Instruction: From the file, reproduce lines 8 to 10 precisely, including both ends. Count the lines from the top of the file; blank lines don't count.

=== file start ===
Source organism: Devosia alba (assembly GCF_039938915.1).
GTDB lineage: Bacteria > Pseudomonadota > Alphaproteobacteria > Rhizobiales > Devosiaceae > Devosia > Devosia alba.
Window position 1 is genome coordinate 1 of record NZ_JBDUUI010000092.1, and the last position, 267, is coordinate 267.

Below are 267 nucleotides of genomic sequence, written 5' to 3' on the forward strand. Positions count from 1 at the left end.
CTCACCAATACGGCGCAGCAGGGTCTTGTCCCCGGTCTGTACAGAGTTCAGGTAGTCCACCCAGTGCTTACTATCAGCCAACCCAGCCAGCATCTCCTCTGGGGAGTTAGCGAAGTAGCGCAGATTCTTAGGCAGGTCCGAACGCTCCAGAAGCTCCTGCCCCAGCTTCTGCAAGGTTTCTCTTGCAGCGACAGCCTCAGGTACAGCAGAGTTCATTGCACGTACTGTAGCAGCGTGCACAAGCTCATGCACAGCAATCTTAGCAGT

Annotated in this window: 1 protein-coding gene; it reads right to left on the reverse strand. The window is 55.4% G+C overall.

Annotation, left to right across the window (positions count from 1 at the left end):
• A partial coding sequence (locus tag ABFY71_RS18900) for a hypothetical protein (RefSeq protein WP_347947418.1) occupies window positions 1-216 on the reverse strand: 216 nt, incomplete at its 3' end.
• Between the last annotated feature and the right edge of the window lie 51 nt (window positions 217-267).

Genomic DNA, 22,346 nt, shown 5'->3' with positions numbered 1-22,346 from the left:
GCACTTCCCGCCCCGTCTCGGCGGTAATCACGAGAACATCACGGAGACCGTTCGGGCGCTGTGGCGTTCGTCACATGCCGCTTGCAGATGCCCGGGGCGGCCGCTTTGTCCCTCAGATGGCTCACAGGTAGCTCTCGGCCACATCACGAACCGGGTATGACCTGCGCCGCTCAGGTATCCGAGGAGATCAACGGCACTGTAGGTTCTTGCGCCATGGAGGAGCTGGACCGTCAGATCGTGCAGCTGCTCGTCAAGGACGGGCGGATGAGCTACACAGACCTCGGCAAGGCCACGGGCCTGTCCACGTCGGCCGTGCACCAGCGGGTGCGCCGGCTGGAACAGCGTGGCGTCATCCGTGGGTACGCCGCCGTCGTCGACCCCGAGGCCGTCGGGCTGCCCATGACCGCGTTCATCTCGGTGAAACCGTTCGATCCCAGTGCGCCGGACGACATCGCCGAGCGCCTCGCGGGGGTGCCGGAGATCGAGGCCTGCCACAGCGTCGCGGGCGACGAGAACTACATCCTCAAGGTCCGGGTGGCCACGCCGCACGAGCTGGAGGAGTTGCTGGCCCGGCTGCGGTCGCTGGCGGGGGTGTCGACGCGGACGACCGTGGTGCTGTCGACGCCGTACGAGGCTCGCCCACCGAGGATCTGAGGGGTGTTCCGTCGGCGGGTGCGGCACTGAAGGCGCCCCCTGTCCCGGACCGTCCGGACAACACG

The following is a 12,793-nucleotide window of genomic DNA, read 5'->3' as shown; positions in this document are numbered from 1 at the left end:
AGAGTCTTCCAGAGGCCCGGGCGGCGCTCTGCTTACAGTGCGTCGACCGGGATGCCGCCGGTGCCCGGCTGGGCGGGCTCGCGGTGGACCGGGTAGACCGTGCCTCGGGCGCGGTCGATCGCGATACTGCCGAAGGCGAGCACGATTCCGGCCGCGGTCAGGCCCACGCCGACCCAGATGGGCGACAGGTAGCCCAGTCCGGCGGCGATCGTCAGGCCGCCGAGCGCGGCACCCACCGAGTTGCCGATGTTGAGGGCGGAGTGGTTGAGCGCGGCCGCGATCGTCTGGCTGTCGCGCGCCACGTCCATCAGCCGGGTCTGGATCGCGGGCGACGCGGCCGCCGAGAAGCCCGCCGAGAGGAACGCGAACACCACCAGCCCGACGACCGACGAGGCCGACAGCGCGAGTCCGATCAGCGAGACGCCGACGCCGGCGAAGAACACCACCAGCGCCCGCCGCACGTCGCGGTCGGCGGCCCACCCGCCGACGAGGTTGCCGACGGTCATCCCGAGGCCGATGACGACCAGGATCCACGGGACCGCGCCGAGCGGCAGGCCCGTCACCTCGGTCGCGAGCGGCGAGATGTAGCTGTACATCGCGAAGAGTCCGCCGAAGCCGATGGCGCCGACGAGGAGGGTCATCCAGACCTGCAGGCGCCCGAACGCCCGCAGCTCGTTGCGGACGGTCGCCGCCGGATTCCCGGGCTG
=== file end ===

• A partial coding sequence (locus tag ABFY71_RS18900) for a hypothetical protein (RefSeq protein WP_347947418.1) occupies window positions 1-216 on the reverse strand: 216 nt, incomplete at its 3' end.
• Between the last annotated feature and the right edge of the window lie 51 nt (window positions 217-267).

Genomic DNA, 22,346 nt, shown 5'->3' with positions numbered 1-22,346 from the left: